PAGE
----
DSC05666To the kids she coaches Marnisha goes exclusively by ‘Coach Super.’ The moniker doubling as a nickname and the perfect embodiment of her life and commitment to young people.

Hearing Marnisha’s story, her nickname becomes less surprising. Born and raised in Dayton, Ohio she grew up in a religious family where both of her parents worked, she went to school, played little league baseball and other sports here and there. In 1996, she began attending Wright State University to study computer engineering, but after attending the school for three semesters she did not have the money to continue. She left school and signed up to join the Marine Corps in order to make the money needed to return to college.

Marnisha went through bootcamp and marine combat training before she was stationed in North Carolina at the 2nd Marine Aircraft Wing, a major Marine aviation unit. She served in the aviation logistics unit there for about three years. She was the first female recruit through her local recruiting office and went on to help recruit more female Marines. “We say ‘we are the fewer and the prouder,’ it is already hard enough to find a Marine, but to find a woman Marine is even more difficult and then to be a woman Marine of color is even harder to find,” she said.

After leaving the military, Marnisha returned to school and earned her bachelor’s degree from Bryant & Stratton College in Virginia. While there, Marnisha realized how much she enjoyed working with and teaching others. Because of this discovery, Marnisha knew what path she wanted to take upon graduation and got a job as a middle school math teacher, keeping her  in Virginia. She went on to teach at a variety of levels for close to 10 years, including teaching students with disabilities.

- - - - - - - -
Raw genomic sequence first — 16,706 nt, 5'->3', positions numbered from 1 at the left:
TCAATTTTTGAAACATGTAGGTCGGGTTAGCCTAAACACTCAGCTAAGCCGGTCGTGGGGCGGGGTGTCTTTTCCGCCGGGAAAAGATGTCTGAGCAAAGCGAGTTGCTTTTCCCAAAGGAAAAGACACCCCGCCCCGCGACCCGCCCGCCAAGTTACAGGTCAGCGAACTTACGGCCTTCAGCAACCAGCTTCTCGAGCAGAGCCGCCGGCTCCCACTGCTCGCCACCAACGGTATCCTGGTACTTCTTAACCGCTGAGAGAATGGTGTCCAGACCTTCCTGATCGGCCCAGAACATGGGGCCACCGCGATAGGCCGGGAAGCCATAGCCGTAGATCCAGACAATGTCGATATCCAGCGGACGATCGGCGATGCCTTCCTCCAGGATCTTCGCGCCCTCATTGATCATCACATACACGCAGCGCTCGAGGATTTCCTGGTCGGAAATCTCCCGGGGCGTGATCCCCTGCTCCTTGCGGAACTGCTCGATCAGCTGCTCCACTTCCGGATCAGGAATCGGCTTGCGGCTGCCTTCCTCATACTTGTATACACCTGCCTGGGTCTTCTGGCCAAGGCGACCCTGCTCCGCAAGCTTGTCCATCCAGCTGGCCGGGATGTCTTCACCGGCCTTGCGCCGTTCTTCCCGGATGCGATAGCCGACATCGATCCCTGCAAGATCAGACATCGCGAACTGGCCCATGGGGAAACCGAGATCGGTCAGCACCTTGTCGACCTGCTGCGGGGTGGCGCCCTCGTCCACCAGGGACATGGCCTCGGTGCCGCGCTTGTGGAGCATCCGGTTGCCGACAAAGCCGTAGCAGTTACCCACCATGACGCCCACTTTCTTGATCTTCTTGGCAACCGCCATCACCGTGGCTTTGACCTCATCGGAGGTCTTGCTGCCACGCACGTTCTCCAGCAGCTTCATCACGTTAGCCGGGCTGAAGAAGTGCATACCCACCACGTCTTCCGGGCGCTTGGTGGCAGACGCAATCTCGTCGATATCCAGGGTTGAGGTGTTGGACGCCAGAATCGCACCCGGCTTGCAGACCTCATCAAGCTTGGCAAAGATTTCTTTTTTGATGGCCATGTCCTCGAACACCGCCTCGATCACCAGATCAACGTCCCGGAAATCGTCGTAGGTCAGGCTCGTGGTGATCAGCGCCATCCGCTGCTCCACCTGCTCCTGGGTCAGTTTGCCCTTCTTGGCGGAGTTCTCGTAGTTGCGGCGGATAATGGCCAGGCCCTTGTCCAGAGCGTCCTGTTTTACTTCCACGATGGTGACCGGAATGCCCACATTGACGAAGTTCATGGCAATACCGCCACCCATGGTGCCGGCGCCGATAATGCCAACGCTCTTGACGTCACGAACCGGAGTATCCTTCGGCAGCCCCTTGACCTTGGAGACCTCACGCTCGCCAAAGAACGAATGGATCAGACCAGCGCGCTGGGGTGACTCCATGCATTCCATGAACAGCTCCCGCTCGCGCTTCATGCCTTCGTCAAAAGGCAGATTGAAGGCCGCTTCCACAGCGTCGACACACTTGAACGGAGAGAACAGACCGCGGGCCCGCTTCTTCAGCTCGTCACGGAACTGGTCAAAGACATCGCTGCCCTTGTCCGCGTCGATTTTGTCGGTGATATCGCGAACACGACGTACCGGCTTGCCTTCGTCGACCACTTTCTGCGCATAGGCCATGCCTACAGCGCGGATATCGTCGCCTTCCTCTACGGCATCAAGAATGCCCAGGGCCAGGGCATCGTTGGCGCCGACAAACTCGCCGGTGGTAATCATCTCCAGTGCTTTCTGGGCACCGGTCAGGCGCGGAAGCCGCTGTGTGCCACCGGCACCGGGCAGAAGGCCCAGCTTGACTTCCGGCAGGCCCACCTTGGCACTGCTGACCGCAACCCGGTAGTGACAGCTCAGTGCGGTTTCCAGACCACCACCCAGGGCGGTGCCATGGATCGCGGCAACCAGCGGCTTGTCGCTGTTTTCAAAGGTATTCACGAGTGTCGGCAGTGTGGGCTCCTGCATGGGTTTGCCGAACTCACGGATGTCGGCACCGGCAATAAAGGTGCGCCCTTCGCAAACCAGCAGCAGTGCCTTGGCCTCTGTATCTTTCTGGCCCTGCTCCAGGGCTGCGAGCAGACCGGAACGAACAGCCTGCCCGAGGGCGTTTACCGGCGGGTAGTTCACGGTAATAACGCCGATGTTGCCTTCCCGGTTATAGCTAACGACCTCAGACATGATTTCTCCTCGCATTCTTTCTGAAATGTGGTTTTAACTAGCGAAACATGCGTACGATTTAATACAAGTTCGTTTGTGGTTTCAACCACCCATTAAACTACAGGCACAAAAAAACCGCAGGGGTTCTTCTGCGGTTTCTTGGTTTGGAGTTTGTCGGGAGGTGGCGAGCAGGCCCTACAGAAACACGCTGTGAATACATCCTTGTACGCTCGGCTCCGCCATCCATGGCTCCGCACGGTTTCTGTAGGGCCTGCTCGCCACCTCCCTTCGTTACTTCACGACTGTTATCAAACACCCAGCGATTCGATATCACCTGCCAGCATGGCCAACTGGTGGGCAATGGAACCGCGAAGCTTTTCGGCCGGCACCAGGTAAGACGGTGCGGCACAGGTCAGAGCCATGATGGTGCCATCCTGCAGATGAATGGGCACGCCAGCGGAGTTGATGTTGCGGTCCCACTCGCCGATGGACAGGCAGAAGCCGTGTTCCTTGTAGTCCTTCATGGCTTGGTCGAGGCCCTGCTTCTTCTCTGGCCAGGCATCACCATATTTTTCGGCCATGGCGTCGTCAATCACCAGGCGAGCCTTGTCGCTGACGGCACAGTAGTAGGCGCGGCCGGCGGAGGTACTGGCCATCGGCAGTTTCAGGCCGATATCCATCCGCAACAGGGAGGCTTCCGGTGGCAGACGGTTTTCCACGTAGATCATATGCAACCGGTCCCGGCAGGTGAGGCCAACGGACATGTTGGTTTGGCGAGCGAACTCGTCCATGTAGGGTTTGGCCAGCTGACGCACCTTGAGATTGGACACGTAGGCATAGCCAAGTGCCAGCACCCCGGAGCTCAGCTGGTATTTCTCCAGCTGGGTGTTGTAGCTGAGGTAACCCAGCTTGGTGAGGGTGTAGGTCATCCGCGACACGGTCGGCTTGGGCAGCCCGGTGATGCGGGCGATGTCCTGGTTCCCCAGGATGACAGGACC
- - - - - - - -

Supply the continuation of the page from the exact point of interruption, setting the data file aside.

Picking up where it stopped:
Marnisha began feeling complacent in life after a decade of teaching in Virginia and was contemplating a major change – moving to Los Angeles. Her cousin lived in LA and had been asking her to make the move for a while, so in 2016 Marnisha decided to take the leap and move across the country. After settling in, Marnisha was searching for teaching opportunities when she came across Up2Us Sports’ Operation Coach program. This program offers coaching opportunities for veterans to work with kids in underserved communities and it turned out to be the perfect fit for Marnisha. “Up2Us Sports brings these athletic opportunities to children in the lower-income areas who usually would not have the opportunity to do this, and I thought that’s awesome,”she shares.

At the start of her service term, Marnisha attended the first-ever Up2Us Sports Coach Training Institute that was solely for veteran coaches. She was joined at the Los Angeles training – fittingly held at Bob Hope Patriotic Hall – by 30 other veterans and together they learned and collaborated about the effect of trauma on young people and how to best serve the communities they would be working with.

Marnisha was no stranger to training because of her military background and she compared the Up2Us Sports training to that of the leadership training she received while in the Marine Corps. “In the Marine Corps we are taught you are only as strong as your weakest member, so if you see someone struggling you want help them out. With the Up2Us Sports training there was the feeling that we are all here to help each other so if there is something you don’t know or something you are struggling with we are here because we want to see you excel, be a great coach, and help your students.”

Now, a few months into her coaching career Marnisha loves the work she does as a soccer coach and mentor at Brotherhood Crusade. As a Los Angeles based non-profit organization, Brotherhood Crusade attempts to improve the quality of life of individuals through a range of programs that include focuses on education, mentorship, and sports. Marnisha uses her wealth of experience and training to work with young girls and boys, connecting with them and helping them build life skills through soccer and other fun games.

Marnisha is quick to pick up on the challenges that working with young people, especially those who have been exposed to trauma, brings. She has embraced her role as a female role model that all of her students can count on and look up to. “Working in these environments, I have to be able to learn my children quickly and be able to know what it is that they need from me,” she said. “Each child needs you in a different way. We always talk about things being fair and we have to be able to treat everyone fairly and equally, but we have to give them what they need.”

To be a positive force in young people’s lives is an amazing opportunity to make a difference and in this role, ‘Coach Super’ certainly lives up to her nickname.